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Bradford free school scandal ‘exposes ministry failings’
The Kings Science Academy scandal has exposed gaping failures in the oversight of free schools, a damning watchdog’s report warns today.
The Department for Education (DfE) is strongly criticised after more than half of the first wave of free schools failed to file audited accounts by the deadline required.
This lack of “compliance” is epitomised by the eventual exposure of “fabricated invoices” submitted by the Bradford free school, the National Audit Office (NAO) said.
The watchdog’s report warns the DfE that scrutiny must be stepped up to “identify and manage emerging risks”, as many more free schools are opened.
And Amyas Morse, the NAO’s head, said: “Lessons must be learned systematically from problems that have arisen in a few early wave schools, especially where these have revealed failures in governance and control.”
But the report states the Education Funding Agency (EFA) – the body overseeing free schools – believes Kings Science Academy is now making “good progress in responding to a formal financial notice to improve”.
It says the EFA “is also recovering almost £77,000 from the school” – although that sum is less than the £86,335 that the DfE’s auditors found had been mis-spent at the school in Lidget Green.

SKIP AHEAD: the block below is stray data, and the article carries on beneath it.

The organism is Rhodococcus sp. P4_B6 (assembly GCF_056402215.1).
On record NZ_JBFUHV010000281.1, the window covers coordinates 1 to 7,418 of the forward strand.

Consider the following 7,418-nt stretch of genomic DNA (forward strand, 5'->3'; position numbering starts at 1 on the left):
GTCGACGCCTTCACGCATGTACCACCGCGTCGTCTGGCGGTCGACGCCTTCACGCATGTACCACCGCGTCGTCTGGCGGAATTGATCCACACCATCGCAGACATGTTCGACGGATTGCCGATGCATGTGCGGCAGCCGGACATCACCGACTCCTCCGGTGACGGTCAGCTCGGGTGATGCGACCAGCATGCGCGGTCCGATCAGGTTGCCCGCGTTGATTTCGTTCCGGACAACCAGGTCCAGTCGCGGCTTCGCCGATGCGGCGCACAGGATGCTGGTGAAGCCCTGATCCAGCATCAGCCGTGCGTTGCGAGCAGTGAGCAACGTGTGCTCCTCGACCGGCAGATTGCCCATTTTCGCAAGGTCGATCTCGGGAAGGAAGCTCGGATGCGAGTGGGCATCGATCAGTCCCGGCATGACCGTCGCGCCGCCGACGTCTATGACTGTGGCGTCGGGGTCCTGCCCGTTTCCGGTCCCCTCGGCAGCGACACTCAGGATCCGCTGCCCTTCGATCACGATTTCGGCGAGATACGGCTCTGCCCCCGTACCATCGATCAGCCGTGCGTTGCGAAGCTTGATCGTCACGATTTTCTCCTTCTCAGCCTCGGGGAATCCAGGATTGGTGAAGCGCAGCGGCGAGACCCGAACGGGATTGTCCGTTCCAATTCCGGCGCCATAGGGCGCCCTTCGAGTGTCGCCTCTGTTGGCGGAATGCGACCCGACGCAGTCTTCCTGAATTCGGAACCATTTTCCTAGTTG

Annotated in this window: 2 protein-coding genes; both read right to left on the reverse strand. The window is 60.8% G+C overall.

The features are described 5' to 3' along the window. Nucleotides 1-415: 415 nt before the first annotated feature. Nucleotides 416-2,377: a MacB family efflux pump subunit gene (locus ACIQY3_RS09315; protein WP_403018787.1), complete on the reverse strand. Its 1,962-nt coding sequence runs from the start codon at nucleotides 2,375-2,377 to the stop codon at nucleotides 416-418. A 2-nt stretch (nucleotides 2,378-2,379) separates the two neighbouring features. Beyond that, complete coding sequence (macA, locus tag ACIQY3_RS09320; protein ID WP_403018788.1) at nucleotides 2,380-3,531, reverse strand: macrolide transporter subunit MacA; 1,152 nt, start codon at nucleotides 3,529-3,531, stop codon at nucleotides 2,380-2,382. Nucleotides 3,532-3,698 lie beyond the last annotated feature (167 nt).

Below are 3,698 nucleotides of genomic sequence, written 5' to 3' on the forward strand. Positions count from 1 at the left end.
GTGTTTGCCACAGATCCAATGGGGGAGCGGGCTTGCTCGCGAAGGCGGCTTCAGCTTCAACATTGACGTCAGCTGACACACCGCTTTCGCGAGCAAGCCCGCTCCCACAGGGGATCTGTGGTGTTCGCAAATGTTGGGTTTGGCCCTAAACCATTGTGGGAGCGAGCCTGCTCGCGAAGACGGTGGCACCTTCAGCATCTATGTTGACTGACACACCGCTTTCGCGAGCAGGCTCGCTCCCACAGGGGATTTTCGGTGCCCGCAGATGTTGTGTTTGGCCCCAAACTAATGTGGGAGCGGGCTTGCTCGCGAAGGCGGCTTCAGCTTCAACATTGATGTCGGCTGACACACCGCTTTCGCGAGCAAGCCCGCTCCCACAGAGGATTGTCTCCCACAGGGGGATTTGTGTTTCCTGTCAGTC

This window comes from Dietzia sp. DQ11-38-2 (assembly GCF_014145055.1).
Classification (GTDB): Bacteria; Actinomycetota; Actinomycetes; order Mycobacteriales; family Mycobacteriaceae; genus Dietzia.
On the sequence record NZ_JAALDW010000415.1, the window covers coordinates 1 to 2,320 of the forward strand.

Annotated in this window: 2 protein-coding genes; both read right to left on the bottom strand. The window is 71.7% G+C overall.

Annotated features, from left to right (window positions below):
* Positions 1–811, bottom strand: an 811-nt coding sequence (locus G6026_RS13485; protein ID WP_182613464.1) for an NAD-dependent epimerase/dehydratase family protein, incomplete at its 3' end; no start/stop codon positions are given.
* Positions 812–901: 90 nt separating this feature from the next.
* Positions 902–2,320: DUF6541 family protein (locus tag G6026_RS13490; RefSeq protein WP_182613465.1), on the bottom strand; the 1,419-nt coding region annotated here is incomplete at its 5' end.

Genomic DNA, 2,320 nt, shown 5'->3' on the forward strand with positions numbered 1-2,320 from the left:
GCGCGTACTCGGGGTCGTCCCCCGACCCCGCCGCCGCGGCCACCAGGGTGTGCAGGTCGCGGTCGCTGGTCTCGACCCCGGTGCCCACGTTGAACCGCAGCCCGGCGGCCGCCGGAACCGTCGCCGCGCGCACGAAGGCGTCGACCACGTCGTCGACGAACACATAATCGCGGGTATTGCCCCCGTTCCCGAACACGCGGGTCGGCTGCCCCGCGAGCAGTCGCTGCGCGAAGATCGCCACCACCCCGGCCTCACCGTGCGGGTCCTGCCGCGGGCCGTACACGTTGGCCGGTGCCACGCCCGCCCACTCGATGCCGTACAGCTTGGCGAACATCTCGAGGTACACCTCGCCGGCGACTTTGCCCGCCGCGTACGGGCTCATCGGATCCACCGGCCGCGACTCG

The conclusions are an embarrassment for Education Secretary Michael Gove, who has repeatedly claimed free schools face stronger scrutiny than local authority schools.
Nevertheless, it was revealed last month that he plans to appoint powerful regional ‘school regulators’ with the power to seize control of failing academies and free schools.
The alleged fraud at Kings Science Academy was only revealed in October, when the DfE audit was leaked, forcing ministers to publish it.
Payments also went towards teachers’ furniture, with more than £600 spent on parties or meals and £169 given to an employee to buy clothes.
West Yorkshire Police eventually launched a fraud inquiry, after the DfE wrongly claimed they had concluded that “no further action was necessary”.
David Ward MP (Lib Dem, Bradford East) said: “This report mirrors what I have been saying: the early free schools enjoyed an ‘anything goes’ attitude.
“It is impossible for Michael Gove and the Department for Education to correctly and independently oversee the free school programme whilst they are its biggest advocates.”
But schools minister Elizabeth Truss said she was “pleased the NAO has recognised the progress we have made in opening 174 schools”.
And she said: “Free schools are one of this Government’s success stories – an innovative response to what local communities want for their children.”
The NAO report will trigger a hearing by the Public Accounts Committee next month, at which senior civil servants will be grilled about the Kings Science Academy.